I am one of the world’s leading experts on Halloween.
It sounds strange to say that. In fact, there’s a little voice in the back of my brain screaming, “Do you realize how that sounds?! It’s so conceited!”
Well, except for one thing: It’s true. I’m the author of one of the definitive reference works on the holiday (The Halloween Encyclopedia, released earlier this year in a second edition), I’ve written another award-winning book on the subject (A Hallowe’en Anthology: Literary and Historical Writings Over the Centuries, winner of the Bram Stoker Award for Non-fiction and nominated for the Black Quill Award), and I just finished up my third book on the subject, a narrative history to be released next year by the fine British press Reaktion Books. I’ve been interviewed on the History Channel and the Blu-ray supplements for the movie Trick ‘r’ Treat, and I’ve even been quoted in the pages of The Wall Street Journal.
Beyond mere conceit, though, there’s another reason it feels strange to admit all this: Because as short a time as ten years ago, it would have been unthinkable. Back in, say, 2000, if you’d told me, “Hey, Lisa, I think you’re a world class Halloween expert,” I would have laughed you out of the room. It wasn’t something I’d ever planned to be, and it finally happened almost by accident.
Of course I’ve always loved Halloween. I was lucky enough to grow up in a middle-class American suburb during the golden age of trick-or-treat, and I took it very seriously. I was one of those kids who planned my costumes for months. I was obsessed with authenticity: If I wanted to be a cavewoman, I wore a real animal hide. I spent weeks trying to figure out how to do the creepy eyes of the infected people from The Omega Man (hey, I was like ten – I didn’t know what contact lenses were, okay?). I loved monster movies and candy and jack-o’-lanterns and costumes.
But so did millions of other kids, and they didn’t all grow up to give away years of their lives to the study of the holiday. So what happened to me?
It’s like this: Back in 1991, I started working at a used bookstore here in the L.A. area. The bookstore, called the Iliad Bookshop, was only four years old when I started there, but the owner had already built up a clientele and he bought actively all the time. We had a constant stream of old books coming through.
Some of them were about Halloween.
I don’t remember now what the first one I bought was, but it was one of the vintage entertainment pamphlets that proliferated in the first half of the 20th century. Halloween, in the 1910s, ‘20s, and ‘30s – before the onset of trick-or-treating – was a major holiday for middle- and upper-class American hostesses who liked to throw parties. Most of these parties were for adults, and the popularity of these parties led to not just an entire new industry catering to retail decorations (Dennison’s and Beistle were the major companies), but also created a virtual cottage industry of Halloween-themed party booklets. Most of these little booklets run 100-200 pages, and they have titles like Handy Helps for Hallowe’en, The Tip-Top Hallowe’en Book, and The Jolly Hallowe’en Book. They often have cute early graphics of witches or cats or pumpkins, and they include everything from suggested menus (one book even recommends foods which are essentially “indigestible” to provoke Halloween dreams!) to party games to decorating tips. They paint a picture of parties that’s very different from what we expect now: Back then, hostesses were required to not just prepare a complete multi-course meal, but to provide live musical or theatrical performances, so these little books are even packed with short Halloween plays and songs – there are endless versions of “Jingle Bells” with Halloween lyrics. (These booklets are also frequently less than politically correct, since they come from a time when blackface was still acceptable and racial stereotypes frequently consigned African Americans to the roles of easily-frightened, superstitious buffoons).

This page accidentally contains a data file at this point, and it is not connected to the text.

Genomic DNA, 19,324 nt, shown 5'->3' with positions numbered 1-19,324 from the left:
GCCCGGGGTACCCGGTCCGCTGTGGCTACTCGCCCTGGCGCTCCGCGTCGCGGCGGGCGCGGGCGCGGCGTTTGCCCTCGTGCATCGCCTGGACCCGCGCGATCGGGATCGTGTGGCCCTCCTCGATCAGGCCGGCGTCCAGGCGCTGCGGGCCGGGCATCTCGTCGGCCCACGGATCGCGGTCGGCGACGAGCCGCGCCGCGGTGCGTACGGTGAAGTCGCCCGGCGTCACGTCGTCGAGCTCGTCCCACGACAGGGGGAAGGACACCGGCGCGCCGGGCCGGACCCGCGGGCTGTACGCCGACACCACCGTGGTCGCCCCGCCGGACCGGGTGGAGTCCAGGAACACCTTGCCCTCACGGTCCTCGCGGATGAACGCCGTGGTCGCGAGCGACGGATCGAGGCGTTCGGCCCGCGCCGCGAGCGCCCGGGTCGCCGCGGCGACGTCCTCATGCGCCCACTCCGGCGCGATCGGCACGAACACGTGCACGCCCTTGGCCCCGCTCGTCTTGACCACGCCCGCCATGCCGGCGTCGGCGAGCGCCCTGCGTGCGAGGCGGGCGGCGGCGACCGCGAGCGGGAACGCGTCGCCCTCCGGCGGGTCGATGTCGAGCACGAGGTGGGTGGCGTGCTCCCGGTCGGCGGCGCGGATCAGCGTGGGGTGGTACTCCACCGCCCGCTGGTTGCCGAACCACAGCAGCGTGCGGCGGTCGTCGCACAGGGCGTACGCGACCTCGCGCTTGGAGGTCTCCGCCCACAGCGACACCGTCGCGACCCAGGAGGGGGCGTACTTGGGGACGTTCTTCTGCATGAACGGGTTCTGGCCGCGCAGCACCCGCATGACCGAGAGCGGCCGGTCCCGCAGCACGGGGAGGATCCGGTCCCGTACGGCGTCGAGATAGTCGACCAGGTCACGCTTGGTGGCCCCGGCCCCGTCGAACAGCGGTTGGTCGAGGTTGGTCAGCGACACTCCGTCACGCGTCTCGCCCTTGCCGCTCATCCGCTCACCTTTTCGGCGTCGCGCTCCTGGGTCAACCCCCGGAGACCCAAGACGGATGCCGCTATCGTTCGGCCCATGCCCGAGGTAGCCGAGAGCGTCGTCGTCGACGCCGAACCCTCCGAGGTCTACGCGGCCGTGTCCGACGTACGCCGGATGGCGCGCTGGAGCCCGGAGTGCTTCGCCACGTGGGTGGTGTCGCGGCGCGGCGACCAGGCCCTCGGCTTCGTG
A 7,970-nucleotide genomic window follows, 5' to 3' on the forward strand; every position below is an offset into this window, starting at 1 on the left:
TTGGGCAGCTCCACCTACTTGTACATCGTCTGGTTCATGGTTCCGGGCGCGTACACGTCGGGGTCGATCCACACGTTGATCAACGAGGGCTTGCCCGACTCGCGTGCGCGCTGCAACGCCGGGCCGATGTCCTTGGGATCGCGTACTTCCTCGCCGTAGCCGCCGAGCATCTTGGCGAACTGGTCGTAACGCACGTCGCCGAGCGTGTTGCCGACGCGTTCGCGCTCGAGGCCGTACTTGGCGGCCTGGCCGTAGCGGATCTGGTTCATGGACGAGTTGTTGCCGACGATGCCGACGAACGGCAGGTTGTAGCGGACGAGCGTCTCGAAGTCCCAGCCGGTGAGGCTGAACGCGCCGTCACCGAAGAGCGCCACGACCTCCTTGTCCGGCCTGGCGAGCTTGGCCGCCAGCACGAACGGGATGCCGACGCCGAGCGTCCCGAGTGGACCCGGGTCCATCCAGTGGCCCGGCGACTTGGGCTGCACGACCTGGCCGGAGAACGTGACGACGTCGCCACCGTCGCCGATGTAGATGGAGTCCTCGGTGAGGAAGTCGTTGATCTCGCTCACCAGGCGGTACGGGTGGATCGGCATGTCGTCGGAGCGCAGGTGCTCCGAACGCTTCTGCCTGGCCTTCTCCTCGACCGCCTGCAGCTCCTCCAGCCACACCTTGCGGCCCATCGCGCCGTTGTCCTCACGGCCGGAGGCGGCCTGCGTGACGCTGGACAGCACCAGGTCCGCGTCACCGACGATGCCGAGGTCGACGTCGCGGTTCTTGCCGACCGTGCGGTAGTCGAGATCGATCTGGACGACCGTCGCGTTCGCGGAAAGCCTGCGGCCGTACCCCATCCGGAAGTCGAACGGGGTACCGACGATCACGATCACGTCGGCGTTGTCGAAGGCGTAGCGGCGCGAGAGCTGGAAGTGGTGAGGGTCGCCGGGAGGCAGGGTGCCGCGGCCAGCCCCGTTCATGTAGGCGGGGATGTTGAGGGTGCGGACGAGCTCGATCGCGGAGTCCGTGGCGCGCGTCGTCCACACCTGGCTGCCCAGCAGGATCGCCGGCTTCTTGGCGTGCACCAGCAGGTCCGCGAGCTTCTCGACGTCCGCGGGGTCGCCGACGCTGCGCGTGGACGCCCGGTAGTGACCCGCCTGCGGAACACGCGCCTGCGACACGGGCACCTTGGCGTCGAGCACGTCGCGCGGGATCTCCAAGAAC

I soon had a couple of these booklets (there were dozens of them printed), and I had to have more. In 1995, a new website called ebay came online and it was the world’s greatest garage sale, with Halloween goods aplenty (and in those early days they were still affordable). One of my first ebay acquisitions was an 1898 booklet called Hallowe’en: How to Celebrate It, which I later realized was the first book ever devoted solely to Halloween. At some point I started to buy other books on Halloween, and managed to acquire a nice first edition of the Holy Grail for Halloween book collectors: Ruth Edna Kelley’s The Book of Hallowe’en (1919), the first hardback book, and a surprisingly good book to boot.
By 2000, I had a nice collection of Halloween books, but it was all just for fun. I had absolutely no intention whatsoever of doing anything with that collection beyond enjoying it.
Then I did my first book for McFarland (The Cinema of Tsui Hark), and after it was published they sent me a nice letter asking me if I had any other ideas. I looked at their new catalog, and saw they’d recently published The Christmas Encyclopedia, so I sent them a proposal for The Halloween Encyclopedia, figuring (very naively, might I add) that I already had so much reference material at my fingertips it would be an easy book to write.
Two years later…
There you have it, then. An innocent interest in collecting quaint old party guides led me to become one of a handful of acknowledged experts on the subject of Halloween. Fortunately, I’m not burned out on the holiday yet. I know there are still more of the vintage booklets out there (although nowadays they tend to be prohibitively expensive), and I’m always looking.
I suppose at this point it’s too late to stop.
(You can see my collection online at http://halloween.lisamorton.com/books.html ).